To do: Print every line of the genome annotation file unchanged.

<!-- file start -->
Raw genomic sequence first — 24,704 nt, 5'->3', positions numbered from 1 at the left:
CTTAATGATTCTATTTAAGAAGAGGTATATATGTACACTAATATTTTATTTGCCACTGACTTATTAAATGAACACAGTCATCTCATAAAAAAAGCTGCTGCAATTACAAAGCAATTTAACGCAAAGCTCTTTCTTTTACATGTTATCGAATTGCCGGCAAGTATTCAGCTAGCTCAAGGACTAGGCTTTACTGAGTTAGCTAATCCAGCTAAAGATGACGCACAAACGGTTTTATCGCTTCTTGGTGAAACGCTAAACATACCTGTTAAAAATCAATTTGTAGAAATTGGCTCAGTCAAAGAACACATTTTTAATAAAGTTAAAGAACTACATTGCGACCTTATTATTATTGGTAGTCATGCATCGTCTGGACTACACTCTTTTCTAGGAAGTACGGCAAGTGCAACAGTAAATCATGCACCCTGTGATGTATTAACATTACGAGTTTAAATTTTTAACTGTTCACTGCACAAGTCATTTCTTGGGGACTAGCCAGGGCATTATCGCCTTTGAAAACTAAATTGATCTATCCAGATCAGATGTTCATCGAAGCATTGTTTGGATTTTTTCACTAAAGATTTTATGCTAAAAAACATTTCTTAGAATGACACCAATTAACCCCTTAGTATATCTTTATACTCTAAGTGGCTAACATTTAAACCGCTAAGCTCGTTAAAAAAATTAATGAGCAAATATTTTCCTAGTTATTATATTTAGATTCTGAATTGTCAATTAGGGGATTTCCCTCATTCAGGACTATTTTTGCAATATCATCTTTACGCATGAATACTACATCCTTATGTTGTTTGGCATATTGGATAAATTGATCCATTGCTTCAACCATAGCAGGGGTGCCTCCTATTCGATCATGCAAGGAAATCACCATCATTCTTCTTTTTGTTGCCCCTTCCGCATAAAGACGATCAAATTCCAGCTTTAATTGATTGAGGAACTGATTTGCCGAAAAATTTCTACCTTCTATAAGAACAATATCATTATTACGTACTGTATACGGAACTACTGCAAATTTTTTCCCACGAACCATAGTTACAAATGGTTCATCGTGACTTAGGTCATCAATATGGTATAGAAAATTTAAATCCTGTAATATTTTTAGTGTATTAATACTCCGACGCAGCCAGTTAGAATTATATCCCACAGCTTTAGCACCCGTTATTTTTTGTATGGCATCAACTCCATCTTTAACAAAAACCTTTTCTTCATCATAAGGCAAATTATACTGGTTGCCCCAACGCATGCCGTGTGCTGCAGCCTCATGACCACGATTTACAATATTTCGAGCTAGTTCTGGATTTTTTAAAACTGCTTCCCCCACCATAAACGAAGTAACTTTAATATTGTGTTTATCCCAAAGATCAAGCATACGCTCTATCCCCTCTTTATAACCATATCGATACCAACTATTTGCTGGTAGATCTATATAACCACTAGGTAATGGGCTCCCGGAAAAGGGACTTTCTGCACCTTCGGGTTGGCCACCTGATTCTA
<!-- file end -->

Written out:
Raw genomic sequence first — 24,704 nt, 5'->3', positions numbered from 1 at the left:
CTTAATGATTCTATTTAAGAAGAGGTATATATGTACACTAATATTTTATTTGCCACTGACTTATTAAATGAACACAGTCATCTCATAAAAAAAGCTGCTGCAATTACAAAGCAATTTAACGCAAAGCTCTTTCTTTTACATGTTATCGAATTGCCGGCAAGTATTCAGCTAGCTCAAGGACTAGGCTTTACTGAGTTAGCTAATCCAGCTAAAGATGACGCACAAACGGTTTTATCGCTTCTTGGTGAAACGCTAAACATACCTGTTAAAAATCAATTTGTAGAAATTGGCTCAGTCAAAGAACACATTTTTAATAAAGTTAAAGAACTACATTGCGACCTTATTATTATTGGTAGTCATGCATCGTCTGGACTACACTCTTTTCTAGGAAGTACGGCAAGTGCAACAGTAAATCATGCACCCTGTGATGTATTAACATTACGAGTTTAAATTTTTAACTGTTCACTGCACAAGTCATTTCTTGGGGACTAGCCAGGGCATTATCGCCTTTGAAAACTAAATTGATCTATCCAGATCAGATGTTCATCGAAGCATTGTTTGGATTTTTTCACTAAAGATTTTATGCTAAAAAACATTTCTTAGAATGACACCAATTAACCCCTTAGTATATCTTTATACTCTAAGTGGCTAACATTTAAACCGCTAAGCTCGTTAAAAAAATTAATGAGCAAATATTTTCCTAGTTATTATATTTAGATTCTGAATTGTCAATTAGGGGATTTCCCTCATTCAGGACTATTTTTGCAATATCATCTTTACGCATGAATACTACATCCTTATGTTGTTTGGCATATTGGATAAATTGATCCATTGCTTCAACCATAGCAGGGGTGCCTCCTATTCGATCATGCAAGGAAATCACCATCATTCTTCTTTTTGTTGCCCCTTCCGCATAAAGACGATCAAATTCCAGCTTTAATTGATTGAGGAACTGATTTGCCGAAAAATTTCTACCTTCTATAAGAACAATATCATTATTACGTACTGTATACGGAACTACTGCAAATTTTTTCCCACGAACCATAGTTACAAATGGTTCATCGTGACTTAGGTCATCAATATGGTATAGAAAATTTAAATCCTGTAATATTTTTAGTGTATTAATACTCCGACGCAGCCAGTTAGAATTATATCCCACAGCTTTAGCACCCGTTATTTTTTGTATGGCATCAACTCCATCTTTAACAAAAACCTTTTCTTCATCATAAGGCAAATTATACTGGTTGCCCCAACGCATGCCGTGTGCTGCAGCCTCATGACCACGATTTACAATATTTCGAGCTAGTTCTGGATTTTTTAAAACTGCTTCCCCCACCATAAACGAAGTAACTTTAATATTGTGTTTATCCCAAAGATCAAGCATACGCTCTATCCCCTCTTTATAACCATATCGATACCAACTATTTGCTGGTAGATCTATATAACCACTAGGTAATGGGCTCCCGGAAAAGGGACTTTCTGCACCTTCGGGTTGGCCACCTGATTCTA